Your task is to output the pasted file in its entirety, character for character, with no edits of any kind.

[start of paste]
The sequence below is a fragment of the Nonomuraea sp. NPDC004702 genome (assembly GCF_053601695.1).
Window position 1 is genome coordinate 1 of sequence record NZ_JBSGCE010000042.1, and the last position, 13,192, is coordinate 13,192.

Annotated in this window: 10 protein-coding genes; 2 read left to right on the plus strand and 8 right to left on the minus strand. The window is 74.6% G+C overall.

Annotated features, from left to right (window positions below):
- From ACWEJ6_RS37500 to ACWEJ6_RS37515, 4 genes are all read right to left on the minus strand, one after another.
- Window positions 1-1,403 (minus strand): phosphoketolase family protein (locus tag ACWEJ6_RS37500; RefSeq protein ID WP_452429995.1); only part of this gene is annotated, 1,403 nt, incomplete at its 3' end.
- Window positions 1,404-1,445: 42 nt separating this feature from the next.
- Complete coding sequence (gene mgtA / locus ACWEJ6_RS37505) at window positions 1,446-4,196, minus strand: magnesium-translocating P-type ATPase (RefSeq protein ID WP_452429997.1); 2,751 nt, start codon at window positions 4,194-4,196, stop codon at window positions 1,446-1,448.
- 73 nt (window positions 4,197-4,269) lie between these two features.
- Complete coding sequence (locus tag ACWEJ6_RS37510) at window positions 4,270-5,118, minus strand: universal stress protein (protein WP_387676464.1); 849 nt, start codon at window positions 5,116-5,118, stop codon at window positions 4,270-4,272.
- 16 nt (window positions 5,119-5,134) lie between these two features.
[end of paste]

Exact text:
The sequence below is a fragment of the Nonomuraea sp. NPDC004702 genome (assembly GCF_053601695.1).
Window position 1 is genome coordinate 1 of sequence record NZ_JBSGCE010000042.1, and the last position, 13,192, is coordinate 13,192.

Annotated in this window: 10 protein-coding genes; 2 read left to right on the plus strand and 8 right to left on the minus strand. The window is 74.6% G+C overall.

Annotated features, from left to right (window positions below):
- From ACWEJ6_RS37500 to ACWEJ6_RS37515, 4 genes are all read right to left on the minus strand, one after another.
- Window positions 1-1,403 (minus strand): phosphoketolase family protein (locus tag ACWEJ6_RS37500; RefSeq protein ID WP_452429995.1); only part of this gene is annotated, 1,403 nt, incomplete at its 3' end.
- Window positions 1,404-1,445: 42 nt separating this feature from the next.
- Complete coding sequence (gene mgtA / locus ACWEJ6_RS37505) at window positions 1,446-4,196, minus strand: magnesium-translocating P-type ATPase (RefSeq protein ID WP_452429997.1); 2,751 nt, start codon at window positions 4,194-4,196, stop codon at window positions 1,446-1,448.
- 73 nt (window positions 4,197-4,269) lie between these two features.
- Complete coding sequence (locus tag ACWEJ6_RS37510) at window positions 4,270-5,118, minus strand: universal stress protein (protein WP_387676464.1); 849 nt, start codon at window positions 5,116-5,118, stop codon at window positions 4,270-4,272.
- 16 nt (window positions 5,119-5,134) lie between these two features.